Currently, pages which are marked as unevictable are protected from
      compaction, but not from other types of migration.  The POSIX real time
      extension explicitly states that mlock() will prevent a major page
      fault, but the spirit of this is that mlock() should give a process the
      ability to control sources of latency, including minor page faults.
      However, the mlock manpage only explicitly says that a locked page will
      not be written to swap and this can cause some confusion.  The
      compaction code today does not give a developer who wants to avoid swap
      but wants to have large contiguous areas available any method to achieve
      this state.  This patch introduces a sysctl for controlling compaction
      behavior with respect to the unevictable lru.  Users who demand no page
      faults after a page is present can set compact_unevictable_allowed to 0
      and users who need the large contiguous areas can enable compaction on
      locked memory by leaving the default value of 1.
      
      To illustrate this problem I wrote a quick test program that mmaps a
      large number of 1MB files filled with random data.  These maps are
      created locked and read only.  Then every other mmap is unmapped and I
      attempt to allocate huge pages to the static huge page pool.  When the
      compact_unevictable_allowed sysctl is 0, I cannot allocate hugepages
      after fragmenting memory.  When the value is set to 1, allocations
      succeed.
      Signed-off-by: default avatarEric B Munson <emunson@akamai.com>
      Acked-by: default avatarMichal Hocko <mhocko@suse.cz>
      Acked-by: default avatarVlastimil Babka <vbabka@suse.cz>
      Acked-by: default avatarChristoph Lameter <cl@linux.com>
      Acked-by: default avatarDavid Rientjes <rientjes@google.com>
      Acked-by: default avatarRik van Riel <riel@redhat.com>
      Cc: Vlastimil Babka <vbabka@suse.cz>
      Cc: Thomas Gleixner <tglx@linutronix.de>
      Cc: Christoph Lameter <cl@linux.com>
      Cc: Peter Zijlstra <peterz@infradead.org>
      Cc: Mel Gorman <mgorman@suse.de>
      Cc: David Rientjes <rientjes@google.com>
      Cc: Michal Hocko <mhocko@suse.cz>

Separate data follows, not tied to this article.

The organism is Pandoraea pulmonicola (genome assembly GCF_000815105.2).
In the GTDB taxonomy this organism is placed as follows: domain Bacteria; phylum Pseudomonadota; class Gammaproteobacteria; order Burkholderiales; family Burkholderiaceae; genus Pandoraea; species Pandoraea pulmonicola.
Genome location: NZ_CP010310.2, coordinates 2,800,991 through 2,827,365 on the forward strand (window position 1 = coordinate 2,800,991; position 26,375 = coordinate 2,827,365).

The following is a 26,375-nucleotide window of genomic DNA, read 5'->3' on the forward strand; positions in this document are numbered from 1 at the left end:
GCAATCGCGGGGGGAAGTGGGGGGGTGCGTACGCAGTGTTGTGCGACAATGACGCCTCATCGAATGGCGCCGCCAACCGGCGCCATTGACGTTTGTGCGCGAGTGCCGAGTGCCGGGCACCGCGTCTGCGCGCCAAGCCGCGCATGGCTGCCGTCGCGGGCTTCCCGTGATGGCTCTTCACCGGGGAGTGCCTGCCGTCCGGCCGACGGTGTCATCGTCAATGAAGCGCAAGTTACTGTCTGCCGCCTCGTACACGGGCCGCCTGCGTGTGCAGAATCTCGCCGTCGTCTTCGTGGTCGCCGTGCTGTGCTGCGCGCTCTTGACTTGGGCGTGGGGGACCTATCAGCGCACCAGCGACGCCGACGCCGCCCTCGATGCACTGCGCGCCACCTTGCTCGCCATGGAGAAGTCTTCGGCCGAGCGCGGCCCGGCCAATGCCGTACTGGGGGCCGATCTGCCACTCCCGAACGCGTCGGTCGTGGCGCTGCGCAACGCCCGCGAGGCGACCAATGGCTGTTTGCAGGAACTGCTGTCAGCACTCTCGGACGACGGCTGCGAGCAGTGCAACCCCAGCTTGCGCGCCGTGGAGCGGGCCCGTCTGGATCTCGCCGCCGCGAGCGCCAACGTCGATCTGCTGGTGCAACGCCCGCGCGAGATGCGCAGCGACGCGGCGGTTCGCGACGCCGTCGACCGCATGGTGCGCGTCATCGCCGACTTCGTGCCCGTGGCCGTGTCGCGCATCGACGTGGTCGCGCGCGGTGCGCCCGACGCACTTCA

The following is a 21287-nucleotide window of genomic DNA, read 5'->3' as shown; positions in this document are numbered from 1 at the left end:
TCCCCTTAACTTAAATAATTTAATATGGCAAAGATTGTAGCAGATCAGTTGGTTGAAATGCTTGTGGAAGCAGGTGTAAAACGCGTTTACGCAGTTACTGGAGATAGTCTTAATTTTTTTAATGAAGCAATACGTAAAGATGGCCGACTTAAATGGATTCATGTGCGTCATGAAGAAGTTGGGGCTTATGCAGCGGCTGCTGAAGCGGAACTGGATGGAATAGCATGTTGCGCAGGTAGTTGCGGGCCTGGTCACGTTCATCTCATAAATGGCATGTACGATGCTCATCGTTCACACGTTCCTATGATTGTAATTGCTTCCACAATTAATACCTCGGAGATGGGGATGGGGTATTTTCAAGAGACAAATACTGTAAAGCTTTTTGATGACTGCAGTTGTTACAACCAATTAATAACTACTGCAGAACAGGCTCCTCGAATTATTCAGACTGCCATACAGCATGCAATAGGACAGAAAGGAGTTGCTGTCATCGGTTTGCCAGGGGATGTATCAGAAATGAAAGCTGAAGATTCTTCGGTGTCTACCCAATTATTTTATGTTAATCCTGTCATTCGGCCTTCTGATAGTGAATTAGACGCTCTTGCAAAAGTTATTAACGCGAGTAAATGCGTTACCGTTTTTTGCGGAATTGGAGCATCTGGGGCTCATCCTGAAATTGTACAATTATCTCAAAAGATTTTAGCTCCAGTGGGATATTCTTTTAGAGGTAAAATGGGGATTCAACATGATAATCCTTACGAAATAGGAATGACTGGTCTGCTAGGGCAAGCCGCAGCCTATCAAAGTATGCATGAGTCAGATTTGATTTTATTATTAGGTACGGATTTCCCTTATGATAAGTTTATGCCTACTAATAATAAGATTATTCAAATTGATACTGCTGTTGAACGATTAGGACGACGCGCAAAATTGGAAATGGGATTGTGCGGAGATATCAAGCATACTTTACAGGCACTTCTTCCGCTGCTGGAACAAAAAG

Signed-off-by: default avatarAndrew Morton <akpm@linux-foundation.org>
      Signed-off-by: default avatarLinus Torvalds <torvalds@linux-foundation.org>
      5bbe3547
    • Vladimir Davydov's avatar
      memcg: zap mem_cgroup_lookup() · adbe427b
      Vladimir Davydov authored
      mem_cgroup_lookup() is a wrapper around mem_cgroup_from_id(), which
      checks that id != 0 before issuing the function call.  Today, there is
      no point in this additional check apart from optimization, because there
      is no css with id <= 0, so that css_from_id, called by
      mem_cgroup_from_id, will return NULL for any id <= 0.
      
      Since mem_cgroup_from_id is only called from mem_cgroup_lookup, let us
      zap mem_cgroup_lookup, substituting calls to it with mem_cgroup_from_id
      and moving the check if id > 0 to css_from_id.
      Signed-off-by: default avatarVladimir Davydov <vdavydov@parallels.com>
      Acked-by: default avatarMichal Hocko <mhocko@suse.cz>
      Cc: Johannes Weiner <hannes@cmpxchg.org>
      Signed-off-by: default avatarAndrew Morton <akpm@linux-foundation.org>
      Signed-off-by: default avatarLinus Torvalds <torvalds@linux-foundation.org>
      adbe427b
  2. 14 Apr, 2015 10 commits
  3. 13 Apr, 2015 1 commit
    • Paul E. McKenney's avatar
      cpu: Defer smpboot kthread unparking until CPU known to scheduler · 00df35f9
      Paul E. McKenney authored
      Currently, smpboot_unpark_threads() is invoked before the incoming CPU
      has been added to the scheduler's runqueue structures.  This might
      potentially cause the unparked kthread to run on the wrong CPU, since the
      correct CPU isn't fully set up yet.
      
      That causes a sporadic, hard to debug boot crash triggering on some
      systems, reported by Borislav Petkov, and bisected down to:
      
        2a442c9c ("x86: Use common outgoing-CPU-notification code")
      
      This patch places smpboot_unpark_threads() in a CPU hotplug
      notifier with priority set so that these kthreads are unparked just after
      the CPU has been added to the runqueues.
      Reported-and-tested-by: default avatarBorislav Petkov <bp@suse.de>
      Signed-off-by: default avatarPaul E. McKenney <paulmck@linux.vnet.ibm.com>
      Cc: Andrew Morton <akpm@linux-foundation.org>
      Cc: Linus Torvalds <torvalds@linux-foundation.org>
      Cc: Peter Zijlstra <peterz@infradead.org>
      Cc: Thomas Gleixner <tglx@linutronix.de>
      Cc: linux-kernel@vger.kernel.org
      Signed-off-by: default avatarIngo Molnar <mingo@kernel.org>
      00df35f9
  4. 09 Apr, 2015 1 commit
    • Jason Low's avatar
      locking/mutex: Further simplify mutex_spin_on_owner() · 01ac33c1
      Jason Low authored
      Similar to what Linus suggested for rwsem_spin_on_owner(), in
      mutex_spin_on_owner() instead of having while (true) and
      breaking out of the spin loop on lock->owner != owner, we can
      have the loop directly check for while (lock->owner == owner) to
      improve the readability of the code.
      
      It also shrinks the code a bit:
      
         text    data     bss     dec     hex filename
         3721       0       0    3721     e89 mutex.o.before
         3705       0       0    3705     e79 mutex.o.after